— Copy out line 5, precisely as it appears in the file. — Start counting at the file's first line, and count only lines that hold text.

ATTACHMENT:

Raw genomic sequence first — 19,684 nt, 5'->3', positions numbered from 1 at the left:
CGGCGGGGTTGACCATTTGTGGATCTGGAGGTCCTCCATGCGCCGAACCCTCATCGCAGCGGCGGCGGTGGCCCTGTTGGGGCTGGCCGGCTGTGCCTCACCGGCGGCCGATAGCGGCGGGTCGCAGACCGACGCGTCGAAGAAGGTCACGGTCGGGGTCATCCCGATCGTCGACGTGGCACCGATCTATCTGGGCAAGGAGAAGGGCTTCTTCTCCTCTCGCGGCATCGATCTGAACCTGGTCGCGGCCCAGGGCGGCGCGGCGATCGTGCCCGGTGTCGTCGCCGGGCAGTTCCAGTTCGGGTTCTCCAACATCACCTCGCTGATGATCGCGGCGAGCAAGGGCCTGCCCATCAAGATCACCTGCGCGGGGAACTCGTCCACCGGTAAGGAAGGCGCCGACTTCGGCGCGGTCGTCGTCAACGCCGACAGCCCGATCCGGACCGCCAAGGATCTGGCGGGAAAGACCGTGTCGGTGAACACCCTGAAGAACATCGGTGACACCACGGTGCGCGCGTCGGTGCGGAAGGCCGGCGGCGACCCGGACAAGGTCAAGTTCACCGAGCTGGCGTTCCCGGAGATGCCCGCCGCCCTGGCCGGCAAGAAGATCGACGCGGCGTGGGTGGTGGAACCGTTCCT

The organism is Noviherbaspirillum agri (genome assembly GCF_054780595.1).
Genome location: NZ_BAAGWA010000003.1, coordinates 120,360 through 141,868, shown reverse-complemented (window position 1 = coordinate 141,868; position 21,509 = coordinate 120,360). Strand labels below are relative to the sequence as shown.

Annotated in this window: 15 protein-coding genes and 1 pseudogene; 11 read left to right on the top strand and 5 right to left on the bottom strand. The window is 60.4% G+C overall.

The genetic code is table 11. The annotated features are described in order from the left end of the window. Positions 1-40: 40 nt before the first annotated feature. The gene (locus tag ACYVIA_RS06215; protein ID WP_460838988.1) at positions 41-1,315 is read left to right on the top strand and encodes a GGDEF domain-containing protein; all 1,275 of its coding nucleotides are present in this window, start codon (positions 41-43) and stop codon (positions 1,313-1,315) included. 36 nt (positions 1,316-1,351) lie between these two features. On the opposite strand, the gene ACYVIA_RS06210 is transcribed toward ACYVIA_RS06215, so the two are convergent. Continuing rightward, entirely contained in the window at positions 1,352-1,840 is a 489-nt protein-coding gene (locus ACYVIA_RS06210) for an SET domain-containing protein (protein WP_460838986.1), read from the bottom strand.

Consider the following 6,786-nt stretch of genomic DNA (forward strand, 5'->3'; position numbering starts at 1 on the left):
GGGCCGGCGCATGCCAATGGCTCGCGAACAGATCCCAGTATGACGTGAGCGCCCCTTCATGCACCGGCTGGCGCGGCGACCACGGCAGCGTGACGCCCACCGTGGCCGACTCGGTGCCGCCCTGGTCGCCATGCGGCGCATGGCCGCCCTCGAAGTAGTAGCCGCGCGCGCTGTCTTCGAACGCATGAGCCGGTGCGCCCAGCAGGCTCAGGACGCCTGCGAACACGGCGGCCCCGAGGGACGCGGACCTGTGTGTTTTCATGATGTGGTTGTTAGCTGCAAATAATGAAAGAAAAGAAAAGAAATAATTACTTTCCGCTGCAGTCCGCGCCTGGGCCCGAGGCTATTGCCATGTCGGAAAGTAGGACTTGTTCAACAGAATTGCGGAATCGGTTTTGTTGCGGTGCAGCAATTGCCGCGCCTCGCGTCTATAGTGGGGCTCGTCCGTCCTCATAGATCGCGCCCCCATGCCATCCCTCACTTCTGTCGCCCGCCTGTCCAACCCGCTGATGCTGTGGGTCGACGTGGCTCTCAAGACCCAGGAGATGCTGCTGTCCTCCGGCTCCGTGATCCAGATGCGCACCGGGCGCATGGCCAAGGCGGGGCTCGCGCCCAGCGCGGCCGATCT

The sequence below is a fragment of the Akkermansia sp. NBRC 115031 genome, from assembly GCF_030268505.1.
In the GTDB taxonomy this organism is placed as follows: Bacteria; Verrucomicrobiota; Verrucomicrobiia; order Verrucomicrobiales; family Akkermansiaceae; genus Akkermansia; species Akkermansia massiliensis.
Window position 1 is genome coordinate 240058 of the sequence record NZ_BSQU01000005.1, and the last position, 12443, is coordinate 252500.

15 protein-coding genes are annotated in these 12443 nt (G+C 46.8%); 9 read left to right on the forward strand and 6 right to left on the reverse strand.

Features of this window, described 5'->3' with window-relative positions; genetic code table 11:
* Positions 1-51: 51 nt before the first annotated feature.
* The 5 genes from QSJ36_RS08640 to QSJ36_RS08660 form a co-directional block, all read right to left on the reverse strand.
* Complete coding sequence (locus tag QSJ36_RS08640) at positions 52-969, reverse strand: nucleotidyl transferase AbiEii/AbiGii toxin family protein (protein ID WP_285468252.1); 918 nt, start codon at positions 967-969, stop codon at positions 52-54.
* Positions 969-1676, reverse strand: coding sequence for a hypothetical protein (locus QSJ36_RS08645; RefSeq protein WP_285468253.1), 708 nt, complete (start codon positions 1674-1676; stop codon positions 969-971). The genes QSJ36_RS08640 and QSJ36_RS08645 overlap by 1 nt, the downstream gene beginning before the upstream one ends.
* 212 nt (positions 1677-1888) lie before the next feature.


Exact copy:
Annotated in this window: 15 protein-coding genes and 1 pseudogene; 11 read left to right on the top strand and 5 right to left on the bottom strand. The window is 60.4% G+C overall.